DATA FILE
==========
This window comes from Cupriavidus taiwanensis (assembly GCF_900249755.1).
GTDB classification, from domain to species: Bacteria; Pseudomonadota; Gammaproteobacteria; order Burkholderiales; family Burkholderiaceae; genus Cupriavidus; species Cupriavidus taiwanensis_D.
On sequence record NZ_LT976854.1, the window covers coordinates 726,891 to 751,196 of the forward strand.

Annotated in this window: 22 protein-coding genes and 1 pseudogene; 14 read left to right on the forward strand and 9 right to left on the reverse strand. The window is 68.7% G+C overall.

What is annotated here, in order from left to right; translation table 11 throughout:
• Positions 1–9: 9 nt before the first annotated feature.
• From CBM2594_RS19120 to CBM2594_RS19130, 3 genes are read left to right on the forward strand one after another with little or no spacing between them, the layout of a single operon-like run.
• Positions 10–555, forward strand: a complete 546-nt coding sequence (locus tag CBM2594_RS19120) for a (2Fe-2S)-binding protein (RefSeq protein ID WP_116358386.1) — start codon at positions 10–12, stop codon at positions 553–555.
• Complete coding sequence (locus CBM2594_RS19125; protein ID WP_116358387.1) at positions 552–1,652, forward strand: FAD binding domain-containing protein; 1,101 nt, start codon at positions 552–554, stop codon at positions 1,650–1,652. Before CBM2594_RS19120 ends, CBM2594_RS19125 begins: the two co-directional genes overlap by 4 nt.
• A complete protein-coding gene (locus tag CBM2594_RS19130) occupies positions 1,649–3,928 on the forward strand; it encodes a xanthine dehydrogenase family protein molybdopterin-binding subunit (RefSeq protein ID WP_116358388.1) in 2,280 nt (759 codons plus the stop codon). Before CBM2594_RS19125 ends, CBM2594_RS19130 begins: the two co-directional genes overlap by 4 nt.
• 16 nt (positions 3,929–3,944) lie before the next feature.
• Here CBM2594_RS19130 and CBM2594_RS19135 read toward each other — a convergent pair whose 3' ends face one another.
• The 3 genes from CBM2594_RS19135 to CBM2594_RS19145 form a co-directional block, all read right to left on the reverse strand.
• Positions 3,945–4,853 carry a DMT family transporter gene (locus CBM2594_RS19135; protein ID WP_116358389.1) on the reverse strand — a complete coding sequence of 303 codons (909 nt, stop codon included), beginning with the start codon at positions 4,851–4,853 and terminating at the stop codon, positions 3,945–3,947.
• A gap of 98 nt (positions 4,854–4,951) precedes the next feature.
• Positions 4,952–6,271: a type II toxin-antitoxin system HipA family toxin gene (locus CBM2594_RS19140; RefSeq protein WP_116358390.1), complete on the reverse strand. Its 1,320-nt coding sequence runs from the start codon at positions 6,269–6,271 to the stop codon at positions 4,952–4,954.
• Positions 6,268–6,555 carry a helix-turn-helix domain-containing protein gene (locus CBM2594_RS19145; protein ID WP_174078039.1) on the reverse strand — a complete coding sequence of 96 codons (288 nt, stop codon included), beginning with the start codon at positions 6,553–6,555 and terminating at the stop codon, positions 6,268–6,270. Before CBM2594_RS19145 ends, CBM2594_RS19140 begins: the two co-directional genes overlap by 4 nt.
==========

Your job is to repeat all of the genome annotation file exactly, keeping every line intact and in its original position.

This window comes from Cupriavidus taiwanensis (assembly GCF_900249755.1).
GTDB classification, from domain to species: Bacteria; Pseudomonadota; Gammaproteobacteria; order Burkholderiales; family Burkholderiaceae; genus Cupriavidus; species Cupriavidus taiwanensis_D.
On sequence record NZ_LT976854.1, the window covers coordinates 726,891 to 751,196 of the forward strand.

Annotated in this window: 22 protein-coding genes and 1 pseudogene; 14 read left to right on the forward strand and 9 right to left on the reverse strand. The window is 68.7% G+C overall.

What is annotated here, in order from left to right; translation table 11 throughout:
• Positions 1–9: 9 nt before the first annotated feature.
• From CBM2594_RS19120 to CBM2594_RS19130, 3 genes are read left to right on the forward strand one after another with little or no spacing between them, the layout of a single operon-like run.
• Positions 10–555, forward strand: a complete 546-nt coding sequence (locus tag CBM2594_RS19120) for a (2Fe-2S)-binding protein (RefSeq protein ID WP_116358386.1) — start codon at positions 10–12, stop codon at positions 553–555.
• Complete coding sequence (locus CBM2594_RS19125; protein ID WP_116358387.1) at positions 552–1,652, forward strand: FAD binding domain-containing protein; 1,101 nt, start codon at positions 552–554, stop codon at positions 1,650–1,652. Before CBM2594_RS19120 ends, CBM2594_RS19125 begins: the two co-directional genes overlap by 4 nt.
• A complete protein-coding gene (locus tag CBM2594_RS19130) occupies positions 1,649–3,928 on the forward strand; it encodes a xanthine dehydrogenase family protein molybdopterin-binding subunit (RefSeq protein ID WP_116358388.1) in 2,280 nt (759 codons plus the stop codon). Before CBM2594_RS19125 ends, CBM2594_RS19130 begins: the two co-directional genes overlap by 4 nt.
• 16 nt (positions 3,929–3,944) lie before the next feature.
• Here CBM2594_RS19130 and CBM2594_RS19135 read toward each other — a convergent pair whose 3' ends face one another.
• The 3 genes from CBM2594_RS19135 to CBM2594_RS19145 form a co-directional block, all read right to left on the reverse strand.
• Positions 3,945–4,853 carry a DMT family transporter gene (locus CBM2594_RS19135; protein ID WP_116358389.1) on the reverse strand — a complete coding sequence of 303 codons (909 nt, stop codon included), beginning with the start codon at positions 4,851–4,853 and terminating at the stop codon, positions 3,945–3,947.
• A gap of 98 nt (positions 4,854–4,951) precedes the next feature.
• Positions 4,952–6,271: a type II toxin-antitoxin system HipA family toxin gene (locus CBM2594_RS19140; RefSeq protein WP_116358390.1), complete on the reverse strand. Its 1,320-nt coding sequence runs from the start codon at positions 6,269–6,271 to the stop codon at positions 4,952–4,954.
• Positions 6,268–6,555 carry a helix-turn-helix domain-containing protein gene (locus CBM2594_RS19145; protein ID WP_174078039.1) on the reverse strand — a complete coding sequence of 96 codons (288 nt, stop codon included), beginning with the start codon at positions 6,553–6,555 and terminating at the stop codon, positions 6,268–6,270. Before CBM2594_RS19145 ends, CBM2594_RS19140 begins: the two co-directional genes overlap by 4 nt.